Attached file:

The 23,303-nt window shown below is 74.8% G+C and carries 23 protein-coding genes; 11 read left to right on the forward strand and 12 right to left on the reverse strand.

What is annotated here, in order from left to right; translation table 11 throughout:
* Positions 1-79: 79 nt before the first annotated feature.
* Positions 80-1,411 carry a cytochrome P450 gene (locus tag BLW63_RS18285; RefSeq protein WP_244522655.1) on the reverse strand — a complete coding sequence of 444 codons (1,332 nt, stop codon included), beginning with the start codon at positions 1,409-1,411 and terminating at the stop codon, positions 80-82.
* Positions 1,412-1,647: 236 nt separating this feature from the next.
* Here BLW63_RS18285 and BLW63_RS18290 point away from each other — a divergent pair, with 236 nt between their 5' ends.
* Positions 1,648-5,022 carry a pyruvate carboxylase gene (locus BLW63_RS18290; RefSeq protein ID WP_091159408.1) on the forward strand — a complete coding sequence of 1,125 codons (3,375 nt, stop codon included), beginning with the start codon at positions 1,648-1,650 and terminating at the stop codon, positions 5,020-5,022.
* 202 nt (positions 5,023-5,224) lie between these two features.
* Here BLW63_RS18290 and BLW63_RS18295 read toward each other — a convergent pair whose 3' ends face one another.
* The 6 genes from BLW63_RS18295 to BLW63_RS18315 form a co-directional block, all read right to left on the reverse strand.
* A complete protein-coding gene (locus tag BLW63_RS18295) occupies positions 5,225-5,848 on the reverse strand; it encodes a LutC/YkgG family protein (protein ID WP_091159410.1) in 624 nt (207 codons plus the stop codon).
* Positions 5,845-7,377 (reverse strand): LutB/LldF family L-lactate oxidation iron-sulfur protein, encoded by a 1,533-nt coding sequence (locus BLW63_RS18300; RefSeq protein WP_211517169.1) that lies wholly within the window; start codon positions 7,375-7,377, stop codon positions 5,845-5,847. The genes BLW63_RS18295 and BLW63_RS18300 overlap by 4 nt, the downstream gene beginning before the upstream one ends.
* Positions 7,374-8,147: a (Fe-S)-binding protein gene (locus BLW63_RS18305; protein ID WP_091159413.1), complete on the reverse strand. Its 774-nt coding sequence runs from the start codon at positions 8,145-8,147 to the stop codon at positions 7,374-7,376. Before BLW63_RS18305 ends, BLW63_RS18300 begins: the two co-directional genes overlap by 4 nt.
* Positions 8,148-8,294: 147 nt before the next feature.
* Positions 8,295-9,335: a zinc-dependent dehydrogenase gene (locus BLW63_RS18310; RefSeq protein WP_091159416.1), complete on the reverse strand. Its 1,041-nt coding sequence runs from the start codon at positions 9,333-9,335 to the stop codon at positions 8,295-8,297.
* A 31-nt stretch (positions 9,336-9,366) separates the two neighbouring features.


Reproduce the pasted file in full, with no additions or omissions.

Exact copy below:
The 23,303-nt window shown below is 74.8% G+C and carries 23 protein-coding genes; 11 read left to right on the forward strand and 12 right to left on the reverse strand.

What is annotated here, in order from left to right; translation table 11 throughout:
* Positions 1-79: 79 nt before the first annotated feature.
* Positions 80-1,411 carry a cytochrome P450 gene (locus tag BLW63_RS18285; RefSeq protein WP_244522655.1) on the reverse strand — a complete coding sequence of 444 codons (1,332 nt, stop codon included), beginning with the start codon at positions 1,409-1,411 and terminating at the stop codon, positions 80-82.
* Positions 1,412-1,647: 236 nt separating this feature from the next.
* Here BLW63_RS18285 and BLW63_RS18290 point away from each other — a divergent pair, with 236 nt between their 5' ends.
* Positions 1,648-5,022 carry a pyruvate carboxylase gene (locus BLW63_RS18290; RefSeq protein ID WP_091159408.1) on the forward strand — a complete coding sequence of 1,125 codons (3,375 nt, stop codon included), beginning with the start codon at positions 1,648-1,650 and terminating at the stop codon, positions 5,020-5,022.
* 202 nt (positions 5,023-5,224) lie between these two features.
* Here BLW63_RS18290 and BLW63_RS18295 read toward each other — a convergent pair whose 3' ends face one another.
* The 6 genes from BLW63_RS18295 to BLW63_RS18315 form a co-directional block, all read right to left on the reverse strand.
* A complete protein-coding gene (locus tag BLW63_RS18295) occupies positions 5,225-5,848 on the reverse strand; it encodes a LutC/YkgG family protein (protein ID WP_091159410.1) in 624 nt (207 codons plus the stop codon).
* Positions 5,845-7,377 (reverse strand): LutB/LldF family L-lactate oxidation iron-sulfur protein, encoded by a 1,533-nt coding sequence (locus BLW63_RS18300; RefSeq protein WP_211517169.1) that lies wholly within the window; start codon positions 7,375-7,377, stop codon positions 5,845-5,847. The genes BLW63_RS18295 and BLW63_RS18300 overlap by 4 nt, the downstream gene beginning before the upstream one ends.
* Positions 7,374-8,147: a (Fe-S)-binding protein gene (locus BLW63_RS18305; protein ID WP_091159413.1), complete on the reverse strand. Its 774-nt coding sequence runs from the start codon at positions 8,145-8,147 to the stop codon at positions 7,374-7,376. Before BLW63_RS18305 ends, BLW63_RS18300 begins: the two co-directional genes overlap by 4 nt.
* Positions 8,148-8,294: 147 nt before the next feature.
* Positions 8,295-9,335: a zinc-dependent dehydrogenase gene (locus BLW63_RS18310; RefSeq protein WP_091159416.1), complete on the reverse strand. Its 1,041-nt coding sequence runs from the start codon at positions 9,333-9,335 to the stop codon at positions 8,295-8,297.
* A 31-nt stretch (positions 9,336-9,366) separates the two neighbouring features.